WWII Bombs Resurface in Germany

Joshua Hammer writes in this month's Atlantic about the problems that German construction companies face due to unexploded ordnance left behind from World War Two. Once discovered, the aging weaponry still poses risks:

In the past, most unexploded armaments could be successfully defused and taken to disposal facilities. But as the munitions age and the fuses grow more brittle, the risk of uncontrolled detonations has increased. Last June, a bomb-disposal team in the central German town of Göttingen attempted to cut through the acid fuse of a 1,100-pound bomb discovered during the construction of a sports arena. The bomb exploded, killing three members of the disposal team and critically injuring six more.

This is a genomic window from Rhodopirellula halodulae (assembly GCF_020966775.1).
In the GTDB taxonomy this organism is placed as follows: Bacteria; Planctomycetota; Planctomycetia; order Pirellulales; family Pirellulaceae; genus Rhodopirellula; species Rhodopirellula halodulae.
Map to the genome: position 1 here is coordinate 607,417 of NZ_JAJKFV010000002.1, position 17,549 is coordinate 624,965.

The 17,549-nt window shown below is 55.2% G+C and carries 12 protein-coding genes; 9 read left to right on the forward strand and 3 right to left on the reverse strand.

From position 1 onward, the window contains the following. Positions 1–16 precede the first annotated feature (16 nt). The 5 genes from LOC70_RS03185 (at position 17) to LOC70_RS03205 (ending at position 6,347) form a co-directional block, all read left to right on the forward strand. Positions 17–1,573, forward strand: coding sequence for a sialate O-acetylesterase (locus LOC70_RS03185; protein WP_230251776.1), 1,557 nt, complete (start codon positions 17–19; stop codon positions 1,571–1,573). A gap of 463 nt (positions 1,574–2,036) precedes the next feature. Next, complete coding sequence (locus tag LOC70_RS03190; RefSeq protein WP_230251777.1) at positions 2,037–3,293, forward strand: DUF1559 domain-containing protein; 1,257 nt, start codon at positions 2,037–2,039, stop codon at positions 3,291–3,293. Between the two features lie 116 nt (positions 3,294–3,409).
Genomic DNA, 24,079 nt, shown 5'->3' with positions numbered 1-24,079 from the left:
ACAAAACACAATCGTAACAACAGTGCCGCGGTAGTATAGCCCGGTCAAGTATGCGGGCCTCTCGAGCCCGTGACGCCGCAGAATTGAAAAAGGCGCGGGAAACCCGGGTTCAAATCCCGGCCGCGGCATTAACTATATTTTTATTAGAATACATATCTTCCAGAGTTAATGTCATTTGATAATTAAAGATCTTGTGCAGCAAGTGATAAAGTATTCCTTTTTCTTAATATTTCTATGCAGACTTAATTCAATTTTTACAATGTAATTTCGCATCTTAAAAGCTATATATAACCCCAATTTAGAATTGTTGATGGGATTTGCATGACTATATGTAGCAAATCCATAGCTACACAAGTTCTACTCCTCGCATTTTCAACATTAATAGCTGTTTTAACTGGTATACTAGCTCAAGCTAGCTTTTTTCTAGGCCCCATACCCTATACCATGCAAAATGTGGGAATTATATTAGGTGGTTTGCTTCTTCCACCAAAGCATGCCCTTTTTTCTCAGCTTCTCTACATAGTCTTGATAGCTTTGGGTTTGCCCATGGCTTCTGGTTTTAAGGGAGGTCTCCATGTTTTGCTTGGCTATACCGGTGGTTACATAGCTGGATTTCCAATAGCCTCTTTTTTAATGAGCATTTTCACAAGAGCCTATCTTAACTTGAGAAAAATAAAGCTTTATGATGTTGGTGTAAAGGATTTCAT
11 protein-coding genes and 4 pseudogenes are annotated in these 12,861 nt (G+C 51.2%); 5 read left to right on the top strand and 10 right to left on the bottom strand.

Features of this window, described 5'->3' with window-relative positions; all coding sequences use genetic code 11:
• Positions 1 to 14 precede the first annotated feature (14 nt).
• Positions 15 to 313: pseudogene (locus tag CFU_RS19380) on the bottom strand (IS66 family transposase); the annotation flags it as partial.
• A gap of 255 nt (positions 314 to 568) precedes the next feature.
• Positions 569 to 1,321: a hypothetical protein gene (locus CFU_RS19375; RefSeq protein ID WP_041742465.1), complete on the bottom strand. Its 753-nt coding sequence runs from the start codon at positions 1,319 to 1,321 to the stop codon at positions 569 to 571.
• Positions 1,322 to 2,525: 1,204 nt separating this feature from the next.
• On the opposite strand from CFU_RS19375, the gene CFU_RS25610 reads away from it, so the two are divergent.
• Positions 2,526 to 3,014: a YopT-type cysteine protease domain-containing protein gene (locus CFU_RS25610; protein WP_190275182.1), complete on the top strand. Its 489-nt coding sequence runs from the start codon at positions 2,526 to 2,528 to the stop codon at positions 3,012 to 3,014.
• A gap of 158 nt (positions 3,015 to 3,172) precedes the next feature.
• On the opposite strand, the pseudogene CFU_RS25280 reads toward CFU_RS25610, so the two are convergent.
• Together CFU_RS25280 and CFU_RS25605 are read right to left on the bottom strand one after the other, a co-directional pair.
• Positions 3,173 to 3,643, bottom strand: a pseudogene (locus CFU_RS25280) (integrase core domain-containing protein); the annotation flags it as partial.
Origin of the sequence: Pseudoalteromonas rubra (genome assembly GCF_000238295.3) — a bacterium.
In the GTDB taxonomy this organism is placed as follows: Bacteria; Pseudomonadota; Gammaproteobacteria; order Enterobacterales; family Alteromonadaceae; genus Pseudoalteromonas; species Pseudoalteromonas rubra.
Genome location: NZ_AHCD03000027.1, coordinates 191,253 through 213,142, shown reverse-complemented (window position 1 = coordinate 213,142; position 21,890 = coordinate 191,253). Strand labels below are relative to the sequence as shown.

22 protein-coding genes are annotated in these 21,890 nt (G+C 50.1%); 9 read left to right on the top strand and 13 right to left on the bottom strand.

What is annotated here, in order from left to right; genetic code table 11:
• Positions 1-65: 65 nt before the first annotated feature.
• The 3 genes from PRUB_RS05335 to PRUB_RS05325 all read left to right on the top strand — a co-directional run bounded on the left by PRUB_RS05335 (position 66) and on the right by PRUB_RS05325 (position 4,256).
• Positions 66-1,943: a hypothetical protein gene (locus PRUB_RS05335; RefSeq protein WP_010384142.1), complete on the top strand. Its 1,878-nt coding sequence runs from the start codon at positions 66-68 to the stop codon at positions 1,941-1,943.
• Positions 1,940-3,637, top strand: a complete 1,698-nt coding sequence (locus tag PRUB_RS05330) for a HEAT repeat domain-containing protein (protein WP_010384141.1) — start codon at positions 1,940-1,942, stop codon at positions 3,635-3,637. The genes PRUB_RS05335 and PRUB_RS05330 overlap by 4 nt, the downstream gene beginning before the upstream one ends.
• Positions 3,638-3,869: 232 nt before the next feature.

Read the full story here.

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